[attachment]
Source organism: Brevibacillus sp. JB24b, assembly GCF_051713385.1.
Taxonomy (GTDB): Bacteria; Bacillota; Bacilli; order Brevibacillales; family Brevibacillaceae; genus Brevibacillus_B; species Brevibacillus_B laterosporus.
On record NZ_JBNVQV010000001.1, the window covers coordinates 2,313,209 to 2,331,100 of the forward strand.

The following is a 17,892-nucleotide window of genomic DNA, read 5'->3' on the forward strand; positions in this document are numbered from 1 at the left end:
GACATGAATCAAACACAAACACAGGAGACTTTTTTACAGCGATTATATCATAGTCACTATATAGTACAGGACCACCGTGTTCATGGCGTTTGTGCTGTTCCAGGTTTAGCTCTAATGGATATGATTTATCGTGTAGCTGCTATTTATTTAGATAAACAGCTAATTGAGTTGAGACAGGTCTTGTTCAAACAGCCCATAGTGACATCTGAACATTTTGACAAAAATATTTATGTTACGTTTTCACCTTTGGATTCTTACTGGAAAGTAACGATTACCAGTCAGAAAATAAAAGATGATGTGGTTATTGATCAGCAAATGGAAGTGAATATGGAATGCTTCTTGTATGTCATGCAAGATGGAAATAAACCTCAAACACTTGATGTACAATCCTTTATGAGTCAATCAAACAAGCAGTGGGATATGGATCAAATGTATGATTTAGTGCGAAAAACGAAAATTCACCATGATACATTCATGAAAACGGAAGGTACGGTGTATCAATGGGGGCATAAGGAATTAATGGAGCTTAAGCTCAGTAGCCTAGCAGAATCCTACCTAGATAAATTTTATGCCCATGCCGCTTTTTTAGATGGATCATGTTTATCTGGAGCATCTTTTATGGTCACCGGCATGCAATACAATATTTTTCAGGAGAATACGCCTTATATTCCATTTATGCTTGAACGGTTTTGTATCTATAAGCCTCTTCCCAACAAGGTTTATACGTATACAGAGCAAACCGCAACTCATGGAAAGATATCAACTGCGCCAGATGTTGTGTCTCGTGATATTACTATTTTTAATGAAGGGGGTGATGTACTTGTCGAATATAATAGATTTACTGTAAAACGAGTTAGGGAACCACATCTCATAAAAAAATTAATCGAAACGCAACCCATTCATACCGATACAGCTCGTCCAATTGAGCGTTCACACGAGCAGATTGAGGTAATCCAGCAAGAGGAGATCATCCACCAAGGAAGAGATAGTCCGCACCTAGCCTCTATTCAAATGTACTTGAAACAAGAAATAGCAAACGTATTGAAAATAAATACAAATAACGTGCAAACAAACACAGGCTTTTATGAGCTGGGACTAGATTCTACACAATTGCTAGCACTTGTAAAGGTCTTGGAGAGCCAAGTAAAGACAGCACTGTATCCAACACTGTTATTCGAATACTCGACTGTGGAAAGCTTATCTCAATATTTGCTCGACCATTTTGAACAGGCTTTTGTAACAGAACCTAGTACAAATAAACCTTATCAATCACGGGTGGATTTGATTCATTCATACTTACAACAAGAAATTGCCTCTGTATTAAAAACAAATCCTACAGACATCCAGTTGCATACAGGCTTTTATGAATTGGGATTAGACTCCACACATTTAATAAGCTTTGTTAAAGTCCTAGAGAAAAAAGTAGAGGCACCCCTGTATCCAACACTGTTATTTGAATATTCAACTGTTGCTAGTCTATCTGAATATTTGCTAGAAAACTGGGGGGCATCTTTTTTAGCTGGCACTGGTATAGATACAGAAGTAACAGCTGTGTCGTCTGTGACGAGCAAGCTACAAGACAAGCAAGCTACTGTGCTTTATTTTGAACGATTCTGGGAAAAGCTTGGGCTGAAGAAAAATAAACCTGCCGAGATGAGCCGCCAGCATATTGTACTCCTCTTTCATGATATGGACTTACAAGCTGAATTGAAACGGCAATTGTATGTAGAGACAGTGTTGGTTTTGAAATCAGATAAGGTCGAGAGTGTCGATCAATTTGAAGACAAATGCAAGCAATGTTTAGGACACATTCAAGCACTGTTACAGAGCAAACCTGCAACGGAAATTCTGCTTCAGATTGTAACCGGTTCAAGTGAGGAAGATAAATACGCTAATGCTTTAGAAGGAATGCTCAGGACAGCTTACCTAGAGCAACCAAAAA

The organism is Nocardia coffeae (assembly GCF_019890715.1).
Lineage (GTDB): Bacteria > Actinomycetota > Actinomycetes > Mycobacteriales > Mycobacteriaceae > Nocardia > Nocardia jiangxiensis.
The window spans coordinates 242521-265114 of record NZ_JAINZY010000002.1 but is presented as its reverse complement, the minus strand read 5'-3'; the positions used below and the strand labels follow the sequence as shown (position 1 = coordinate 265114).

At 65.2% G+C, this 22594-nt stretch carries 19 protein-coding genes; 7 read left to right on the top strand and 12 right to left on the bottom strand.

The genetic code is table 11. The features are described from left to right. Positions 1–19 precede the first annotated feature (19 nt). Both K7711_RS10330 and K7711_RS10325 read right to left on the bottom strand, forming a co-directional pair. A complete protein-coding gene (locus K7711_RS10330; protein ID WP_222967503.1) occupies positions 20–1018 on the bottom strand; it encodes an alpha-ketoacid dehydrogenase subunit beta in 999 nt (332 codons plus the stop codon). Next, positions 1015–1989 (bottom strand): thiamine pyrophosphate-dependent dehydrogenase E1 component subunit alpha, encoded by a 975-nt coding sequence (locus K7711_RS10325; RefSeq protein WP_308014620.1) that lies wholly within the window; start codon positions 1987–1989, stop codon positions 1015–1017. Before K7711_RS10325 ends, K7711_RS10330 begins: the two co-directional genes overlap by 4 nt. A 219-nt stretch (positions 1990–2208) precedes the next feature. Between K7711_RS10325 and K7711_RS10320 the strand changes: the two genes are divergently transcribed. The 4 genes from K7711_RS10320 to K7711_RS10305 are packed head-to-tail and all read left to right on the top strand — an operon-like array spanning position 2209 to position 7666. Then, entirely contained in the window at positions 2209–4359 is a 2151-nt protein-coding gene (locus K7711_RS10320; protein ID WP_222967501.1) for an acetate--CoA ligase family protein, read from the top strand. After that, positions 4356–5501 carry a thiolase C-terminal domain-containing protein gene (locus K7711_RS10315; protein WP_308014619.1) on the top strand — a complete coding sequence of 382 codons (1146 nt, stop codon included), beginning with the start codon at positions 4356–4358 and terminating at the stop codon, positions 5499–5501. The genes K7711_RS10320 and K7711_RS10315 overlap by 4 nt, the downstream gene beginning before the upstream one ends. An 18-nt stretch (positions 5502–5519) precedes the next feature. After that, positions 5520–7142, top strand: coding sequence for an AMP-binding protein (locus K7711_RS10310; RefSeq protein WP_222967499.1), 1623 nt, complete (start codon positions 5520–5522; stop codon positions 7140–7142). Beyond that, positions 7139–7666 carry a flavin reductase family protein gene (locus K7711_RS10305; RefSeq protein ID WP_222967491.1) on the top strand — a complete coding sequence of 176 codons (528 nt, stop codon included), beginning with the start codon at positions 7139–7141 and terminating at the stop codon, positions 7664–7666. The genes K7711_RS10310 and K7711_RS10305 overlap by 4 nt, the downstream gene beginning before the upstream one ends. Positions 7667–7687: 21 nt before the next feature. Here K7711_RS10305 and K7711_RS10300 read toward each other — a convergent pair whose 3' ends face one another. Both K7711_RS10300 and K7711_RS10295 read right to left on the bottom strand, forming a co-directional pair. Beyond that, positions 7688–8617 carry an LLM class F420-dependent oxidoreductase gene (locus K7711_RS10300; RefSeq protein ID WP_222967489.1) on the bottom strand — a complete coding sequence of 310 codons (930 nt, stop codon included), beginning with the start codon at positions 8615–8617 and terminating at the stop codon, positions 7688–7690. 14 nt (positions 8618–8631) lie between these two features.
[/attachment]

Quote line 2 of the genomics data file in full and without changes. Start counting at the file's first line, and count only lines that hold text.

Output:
Taxonomy (GTDB): Bacteria; Bacillota; Bacilli; order Brevibacillales; family Brevibacillaceae; genus Brevibacillus_B; species Brevibacillus_B laterosporus.